Bone Health is a growing concern. The statistics are staggering! In the over 50 age group, one in every 2 women and every 8th man will experience a fracture due to weakened bones. Why is this happening? Bone tissue is meant to be strong, resilient and long-lasting. Ask any archeologist. Bones tell the story of how we have lived our lives long after we have left our bodies… So why this rampant and prolific problem of poor bone health nowadays?
The most extreme example of osteoporosis I can think of is the historical story of scurvy. In the days of the pirate ships, when men became severely ill due to malnourishment and dehydration, the captain would have their bodies shaken – If their bones rattled it meant they were riddled with fractures and beyond saving. They were tossed overboard for fish bait. The happy part of this story is that when given limes to eat (thus the term “limey” for the British seamen) this problem was prevented. What can we learn from this story?
Bone health is a dynamic process just like all body processes. As bone cells die, new ones are grown. Just how much growth is determined by the principle of supply and demand? So generally, people who place more demand on their bones through regular activity will generate new bone production provided they have the raw materials to handle the construction chore.
That’s where nutrition comes in. Your body wants needs and thrives on “WHOLE FOODS”. Anything else creates metabolic stress, imbalance and a tendency for the body to pull out stored minerals from the bones. You’ll notice that the British used a whole food to solve their scurvy problem, not one single nutrient such as ascorbic acid, calcium or even true Vitamin C.
Many people think that taking calcium supplements is the answer. It is definitely not the whole answer and can even be harmful. Your bones need a whole array of minerals and other nutrients to stay healthy. To transport and utilize the calcium properly you need essential fatty acids, natural Vitamin D (from sunshine, eggs, fish and plants) along with the synergistic minerals such as phosphorus (not phosphoric acid which is found in carbonated pop), magnesium and others. True Vitamin C (NOT ascorbic acid or calcium ascorbate), iron, zinc, copper, Vitamin K, boron, manganese, chromium, and the Vitamin B-Complex all play important roles in bone and collagen formation. Fortunately all these ingredients can be found in whole foods provided especially for us by Nature.
Unfortunately with commercial foods as our diet, we need balanced supplementation. Click here for the best Bone Health support.
Calcium and other minerals need the body’s naturally occurring acid enzymes in order to be digested properly. Since hydrochloric acid (HCL) production diminishes with aging, more elderly are prone to incomplete mineral digestion and therefore prone to osteoporosis. Antacids rob your stomach of the very hydrochloric acid needed to break down calcium. A misconception of HCL is that it causes heart burn. In fact, your body’s own naturally occurring acid enzymes DO NOT damage stomach lining. Rather, in the absence of HCL, undigested food sits and ferments (rots) which causes the release of acids that burn and cause gas. Stomach medications such as Prilosec, Nexium, Zantac and similar meds contribute to osteoporosis by inhibiting proper digestion. A simple solution is to take a supplement called Betaine Hydrochloride which is the plant derived natural enzyme needed to properly digest calcium.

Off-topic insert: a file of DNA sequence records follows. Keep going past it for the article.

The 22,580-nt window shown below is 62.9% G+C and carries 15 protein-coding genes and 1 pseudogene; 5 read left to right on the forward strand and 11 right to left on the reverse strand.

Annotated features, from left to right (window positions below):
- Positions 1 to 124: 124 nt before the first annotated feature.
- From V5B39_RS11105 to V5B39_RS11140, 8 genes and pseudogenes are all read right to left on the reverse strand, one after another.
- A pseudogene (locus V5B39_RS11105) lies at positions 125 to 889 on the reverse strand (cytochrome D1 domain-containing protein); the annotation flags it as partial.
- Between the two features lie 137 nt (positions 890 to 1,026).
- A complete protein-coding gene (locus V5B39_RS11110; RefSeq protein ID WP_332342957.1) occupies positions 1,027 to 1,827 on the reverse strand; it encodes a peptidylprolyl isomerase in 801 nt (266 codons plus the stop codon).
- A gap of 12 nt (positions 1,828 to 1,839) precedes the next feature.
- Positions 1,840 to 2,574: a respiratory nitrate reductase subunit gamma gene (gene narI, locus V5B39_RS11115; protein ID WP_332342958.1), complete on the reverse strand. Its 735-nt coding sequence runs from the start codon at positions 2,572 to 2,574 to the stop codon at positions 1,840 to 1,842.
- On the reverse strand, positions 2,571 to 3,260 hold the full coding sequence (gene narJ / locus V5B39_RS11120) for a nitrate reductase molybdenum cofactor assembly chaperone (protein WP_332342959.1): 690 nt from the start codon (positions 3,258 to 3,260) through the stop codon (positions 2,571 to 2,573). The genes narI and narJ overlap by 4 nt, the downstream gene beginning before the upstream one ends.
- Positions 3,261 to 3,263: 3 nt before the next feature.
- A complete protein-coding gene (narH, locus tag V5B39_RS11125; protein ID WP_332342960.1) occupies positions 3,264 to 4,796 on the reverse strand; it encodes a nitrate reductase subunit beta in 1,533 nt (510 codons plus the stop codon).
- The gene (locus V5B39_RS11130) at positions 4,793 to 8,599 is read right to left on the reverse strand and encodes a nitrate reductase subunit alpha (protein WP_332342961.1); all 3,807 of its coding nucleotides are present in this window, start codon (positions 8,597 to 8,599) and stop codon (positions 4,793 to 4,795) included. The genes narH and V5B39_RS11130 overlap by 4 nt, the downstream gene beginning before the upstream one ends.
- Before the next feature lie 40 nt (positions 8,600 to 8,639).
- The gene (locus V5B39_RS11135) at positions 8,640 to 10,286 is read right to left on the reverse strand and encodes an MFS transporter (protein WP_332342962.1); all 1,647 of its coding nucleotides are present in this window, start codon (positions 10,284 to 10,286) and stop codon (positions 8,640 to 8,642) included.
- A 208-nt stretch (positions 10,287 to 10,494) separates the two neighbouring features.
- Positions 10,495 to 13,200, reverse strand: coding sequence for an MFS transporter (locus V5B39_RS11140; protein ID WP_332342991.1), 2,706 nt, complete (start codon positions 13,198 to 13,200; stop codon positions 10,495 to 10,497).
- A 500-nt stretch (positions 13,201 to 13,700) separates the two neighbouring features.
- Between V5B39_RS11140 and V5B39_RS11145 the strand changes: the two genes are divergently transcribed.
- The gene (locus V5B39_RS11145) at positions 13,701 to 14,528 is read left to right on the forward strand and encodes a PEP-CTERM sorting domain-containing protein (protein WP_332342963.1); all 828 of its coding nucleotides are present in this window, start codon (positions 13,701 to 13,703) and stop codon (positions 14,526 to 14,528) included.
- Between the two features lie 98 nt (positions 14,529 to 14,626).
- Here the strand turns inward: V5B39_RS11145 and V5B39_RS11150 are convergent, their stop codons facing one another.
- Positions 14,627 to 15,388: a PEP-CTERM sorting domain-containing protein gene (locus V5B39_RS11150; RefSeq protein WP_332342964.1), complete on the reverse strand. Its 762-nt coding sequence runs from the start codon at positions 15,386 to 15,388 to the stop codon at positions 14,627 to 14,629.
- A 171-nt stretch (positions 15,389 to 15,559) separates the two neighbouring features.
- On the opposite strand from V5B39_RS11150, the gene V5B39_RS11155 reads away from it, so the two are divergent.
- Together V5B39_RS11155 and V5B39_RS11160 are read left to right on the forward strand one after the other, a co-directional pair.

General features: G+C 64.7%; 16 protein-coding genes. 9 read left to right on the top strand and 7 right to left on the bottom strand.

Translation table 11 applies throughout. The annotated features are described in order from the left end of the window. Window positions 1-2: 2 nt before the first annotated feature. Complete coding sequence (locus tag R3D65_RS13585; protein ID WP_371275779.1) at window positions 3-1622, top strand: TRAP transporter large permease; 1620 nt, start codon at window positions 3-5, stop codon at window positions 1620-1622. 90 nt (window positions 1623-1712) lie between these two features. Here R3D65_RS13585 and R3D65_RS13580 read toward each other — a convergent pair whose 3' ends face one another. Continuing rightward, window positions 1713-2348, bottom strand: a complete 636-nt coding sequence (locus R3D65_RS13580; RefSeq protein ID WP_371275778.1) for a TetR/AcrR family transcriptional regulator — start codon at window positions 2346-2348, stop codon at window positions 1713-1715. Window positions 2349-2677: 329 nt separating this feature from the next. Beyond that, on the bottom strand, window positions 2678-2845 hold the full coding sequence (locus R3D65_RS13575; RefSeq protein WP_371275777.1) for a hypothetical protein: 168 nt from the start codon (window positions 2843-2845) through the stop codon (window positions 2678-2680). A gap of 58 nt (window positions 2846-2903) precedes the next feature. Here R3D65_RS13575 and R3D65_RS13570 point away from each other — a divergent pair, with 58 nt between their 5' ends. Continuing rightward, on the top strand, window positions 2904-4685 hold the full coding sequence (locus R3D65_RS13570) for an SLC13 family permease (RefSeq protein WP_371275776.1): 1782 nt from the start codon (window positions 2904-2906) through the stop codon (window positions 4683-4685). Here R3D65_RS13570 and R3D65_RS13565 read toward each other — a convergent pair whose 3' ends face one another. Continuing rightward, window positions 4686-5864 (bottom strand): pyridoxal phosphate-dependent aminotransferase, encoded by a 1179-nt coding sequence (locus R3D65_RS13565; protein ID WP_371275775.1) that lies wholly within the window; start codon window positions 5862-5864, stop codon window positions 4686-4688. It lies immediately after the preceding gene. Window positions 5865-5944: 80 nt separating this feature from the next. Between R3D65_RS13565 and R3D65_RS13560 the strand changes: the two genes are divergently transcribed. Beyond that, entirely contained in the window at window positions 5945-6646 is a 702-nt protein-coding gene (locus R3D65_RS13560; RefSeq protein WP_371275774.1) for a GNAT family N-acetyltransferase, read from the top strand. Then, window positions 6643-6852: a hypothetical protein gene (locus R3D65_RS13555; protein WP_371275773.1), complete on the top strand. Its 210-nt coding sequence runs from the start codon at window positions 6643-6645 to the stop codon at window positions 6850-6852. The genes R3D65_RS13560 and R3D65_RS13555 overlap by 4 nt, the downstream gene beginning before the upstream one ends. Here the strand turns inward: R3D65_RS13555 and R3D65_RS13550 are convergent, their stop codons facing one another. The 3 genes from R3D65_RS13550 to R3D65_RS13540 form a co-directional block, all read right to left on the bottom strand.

The current medical approach to osteoporosis is to try to maintain a certain level of bone density. And since it is difficult to improve bone growth without good nutrition, doctors turn to preventing bone loss. Thus many of the common medications (Fosomax, Evista, Actonel, etc.) for someone diagnosed with osteopenia (low bone density) or osteoporosis are taken to halt the die off of old bone cells. The danger of this is that it simply makes the bones brittle – like fossils, and without the die off there is no incentive for the body to grow new resilient and flexible bone. And do these drugs prevent fractures? Statistics say no.
My favorite experience with improving bone density was a school teacher, age 50 who came in because she had been diagnosed pre-diabetic and had high cholesterol. She forgot to mention that she was also osteopenic (low bone density). With testing we found wheat intolerance and that she needed a tiny amount of Betaine HCL(hydrochloric acid which helps digest minerals) and some whole food mineral supplements. Within weeks of dietary change (no sugar or wheat, and only whole foods) she went off her statin drugs, passed her blood sugar test and lost her excess fat. But the biggest surprise to me came 9 months later when she came dancing in the door waving her improved bone density test results! Not supposed to happen, but it did!
Make No Bones About It. Osteoporosis has been made into a complicated and fast growing problem but what if there is another possibility?